Dozens of publishing companies, both religious and secular, have seized a marketing opportunity by providing top quality curricula and resource materials for homeschoolers. Besides textbooks, some of these companies provide cassette tapes, CD’s, and classroom lectures on video or satellite. An ever-increasing market is the internet where several companies already offer full academic programs on the world wide web. With such programs available, parents serve as monitors, supervising their children’s study time. Assignments and tests can be sent to the publishing companies’ home offices where the paperwork is scored and graded. At the homeschooling families’ discretion, credit is accumulated toward earning a diploma that is accepted, and even welcomed, in most colleges and the armed forces.
But what about the average day in the life of a homeschooler? Does he watch TV or play all day long?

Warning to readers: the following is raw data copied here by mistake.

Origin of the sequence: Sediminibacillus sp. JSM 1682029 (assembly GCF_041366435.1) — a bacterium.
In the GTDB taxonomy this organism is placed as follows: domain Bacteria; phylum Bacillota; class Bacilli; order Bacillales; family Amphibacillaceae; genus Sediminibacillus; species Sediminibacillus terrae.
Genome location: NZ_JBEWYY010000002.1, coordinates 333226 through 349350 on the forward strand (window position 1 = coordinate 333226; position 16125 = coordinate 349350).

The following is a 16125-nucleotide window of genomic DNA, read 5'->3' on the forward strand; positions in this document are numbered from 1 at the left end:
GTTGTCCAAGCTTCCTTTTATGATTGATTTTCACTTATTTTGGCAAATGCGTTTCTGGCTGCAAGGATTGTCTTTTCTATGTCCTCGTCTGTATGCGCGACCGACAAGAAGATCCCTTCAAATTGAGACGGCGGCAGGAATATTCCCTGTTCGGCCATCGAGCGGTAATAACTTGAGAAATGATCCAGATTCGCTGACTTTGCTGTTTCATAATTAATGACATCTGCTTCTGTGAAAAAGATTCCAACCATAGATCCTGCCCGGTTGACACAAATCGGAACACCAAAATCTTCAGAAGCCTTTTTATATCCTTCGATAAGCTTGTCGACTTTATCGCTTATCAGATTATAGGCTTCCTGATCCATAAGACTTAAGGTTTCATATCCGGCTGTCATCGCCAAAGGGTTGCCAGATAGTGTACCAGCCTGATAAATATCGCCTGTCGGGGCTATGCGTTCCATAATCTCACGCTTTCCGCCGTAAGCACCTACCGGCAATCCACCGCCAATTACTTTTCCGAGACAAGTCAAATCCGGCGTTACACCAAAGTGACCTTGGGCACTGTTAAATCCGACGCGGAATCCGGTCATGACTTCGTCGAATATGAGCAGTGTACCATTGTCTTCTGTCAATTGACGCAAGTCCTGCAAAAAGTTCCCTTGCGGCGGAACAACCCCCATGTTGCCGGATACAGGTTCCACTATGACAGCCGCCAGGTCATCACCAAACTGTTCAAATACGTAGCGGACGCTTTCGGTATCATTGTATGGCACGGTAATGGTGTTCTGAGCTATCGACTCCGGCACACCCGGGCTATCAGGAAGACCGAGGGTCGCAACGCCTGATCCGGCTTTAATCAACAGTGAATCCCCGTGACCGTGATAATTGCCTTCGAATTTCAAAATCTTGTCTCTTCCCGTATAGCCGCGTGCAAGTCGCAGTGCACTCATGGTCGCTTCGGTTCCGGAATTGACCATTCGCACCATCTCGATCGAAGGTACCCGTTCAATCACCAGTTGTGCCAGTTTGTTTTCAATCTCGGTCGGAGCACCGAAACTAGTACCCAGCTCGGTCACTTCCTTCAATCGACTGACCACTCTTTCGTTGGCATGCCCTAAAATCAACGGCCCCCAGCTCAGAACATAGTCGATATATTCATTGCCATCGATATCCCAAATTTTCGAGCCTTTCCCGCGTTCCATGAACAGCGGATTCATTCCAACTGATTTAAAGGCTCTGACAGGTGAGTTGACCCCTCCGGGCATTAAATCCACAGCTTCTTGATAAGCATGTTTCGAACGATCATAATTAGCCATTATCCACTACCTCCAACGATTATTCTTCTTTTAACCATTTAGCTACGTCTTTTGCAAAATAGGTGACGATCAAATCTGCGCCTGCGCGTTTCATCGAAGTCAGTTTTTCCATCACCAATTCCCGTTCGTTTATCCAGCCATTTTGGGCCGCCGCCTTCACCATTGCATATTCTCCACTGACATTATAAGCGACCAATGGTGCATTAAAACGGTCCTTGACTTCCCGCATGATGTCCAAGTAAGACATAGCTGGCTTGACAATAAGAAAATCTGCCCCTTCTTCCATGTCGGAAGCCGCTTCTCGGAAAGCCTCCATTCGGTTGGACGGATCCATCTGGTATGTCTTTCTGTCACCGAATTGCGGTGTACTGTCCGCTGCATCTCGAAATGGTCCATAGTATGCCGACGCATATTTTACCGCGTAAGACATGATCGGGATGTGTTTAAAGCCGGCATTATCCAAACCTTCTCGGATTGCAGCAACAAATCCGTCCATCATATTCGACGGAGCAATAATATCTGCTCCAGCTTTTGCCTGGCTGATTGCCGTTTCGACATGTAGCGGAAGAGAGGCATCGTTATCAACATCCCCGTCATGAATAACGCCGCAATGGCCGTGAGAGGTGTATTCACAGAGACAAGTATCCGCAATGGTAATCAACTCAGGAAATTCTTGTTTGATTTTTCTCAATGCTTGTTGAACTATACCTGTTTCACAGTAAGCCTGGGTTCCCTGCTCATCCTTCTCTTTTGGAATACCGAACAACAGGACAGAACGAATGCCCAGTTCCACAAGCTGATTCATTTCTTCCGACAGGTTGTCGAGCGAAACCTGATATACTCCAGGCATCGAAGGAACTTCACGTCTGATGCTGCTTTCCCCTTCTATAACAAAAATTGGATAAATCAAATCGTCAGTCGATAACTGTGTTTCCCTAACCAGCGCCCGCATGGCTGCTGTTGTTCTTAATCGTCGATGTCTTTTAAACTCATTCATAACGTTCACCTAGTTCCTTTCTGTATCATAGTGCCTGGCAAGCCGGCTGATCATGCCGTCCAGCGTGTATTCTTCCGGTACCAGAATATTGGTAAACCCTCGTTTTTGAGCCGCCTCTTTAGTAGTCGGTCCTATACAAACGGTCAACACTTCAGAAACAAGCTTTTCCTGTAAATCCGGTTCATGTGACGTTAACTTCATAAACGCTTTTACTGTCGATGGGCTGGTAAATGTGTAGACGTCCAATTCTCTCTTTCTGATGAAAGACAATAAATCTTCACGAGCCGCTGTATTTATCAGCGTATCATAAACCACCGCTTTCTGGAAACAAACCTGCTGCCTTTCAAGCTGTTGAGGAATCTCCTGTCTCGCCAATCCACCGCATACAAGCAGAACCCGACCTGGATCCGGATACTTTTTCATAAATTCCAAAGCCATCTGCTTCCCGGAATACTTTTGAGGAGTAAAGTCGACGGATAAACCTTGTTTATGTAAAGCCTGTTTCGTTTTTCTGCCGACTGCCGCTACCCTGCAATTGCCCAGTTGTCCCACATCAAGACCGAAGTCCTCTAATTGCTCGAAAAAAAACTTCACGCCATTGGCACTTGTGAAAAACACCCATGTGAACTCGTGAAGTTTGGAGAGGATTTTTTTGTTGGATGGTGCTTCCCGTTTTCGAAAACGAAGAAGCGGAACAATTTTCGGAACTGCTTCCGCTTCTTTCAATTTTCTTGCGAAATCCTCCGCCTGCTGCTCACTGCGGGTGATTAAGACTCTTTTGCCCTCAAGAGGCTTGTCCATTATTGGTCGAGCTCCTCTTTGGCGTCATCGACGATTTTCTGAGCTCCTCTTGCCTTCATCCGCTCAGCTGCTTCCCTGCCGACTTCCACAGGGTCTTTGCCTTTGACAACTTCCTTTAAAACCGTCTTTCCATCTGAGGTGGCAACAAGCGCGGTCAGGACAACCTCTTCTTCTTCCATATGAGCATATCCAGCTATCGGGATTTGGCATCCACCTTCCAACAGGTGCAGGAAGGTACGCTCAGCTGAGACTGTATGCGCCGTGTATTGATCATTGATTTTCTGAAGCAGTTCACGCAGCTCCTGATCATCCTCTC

With rare exceptions, homeschooling families are well disciplined and conscientious. Children rise early to crack the books, often in a makeshift classroom that has evolved from a spare bedroom or den. After the entire morning is consumed in study, a trip to the local library or a museum in the next town might be on the schedule.
Homeschoolers far outshine their public school counterparts in reading interests and knowledge from field trips. The average homeschooler reads 25 to 30 enrichment books a year and goes on about 5 to 10 school-related field trips to enhance their education.
Socially, homeschoolers are usually neither outcasts nor islands onto themselves. Generally, children who are homeschooled are more secure than their public school peers. Bonds among family members are strong and supportive. With the absence of pressure to conform to a rebellious peer group, homeschooling children help one another and respect those in authority in a strong nuclear family unit.
Because of the freedom of schedule, most homeschoolers develop passions for the fine arts. The many hours available to develop such young talent often produce proficiency in music or theater at an early age. It is also not uncommon to find homeschoolers who can quilt, paint, or design their own web pages for the internet.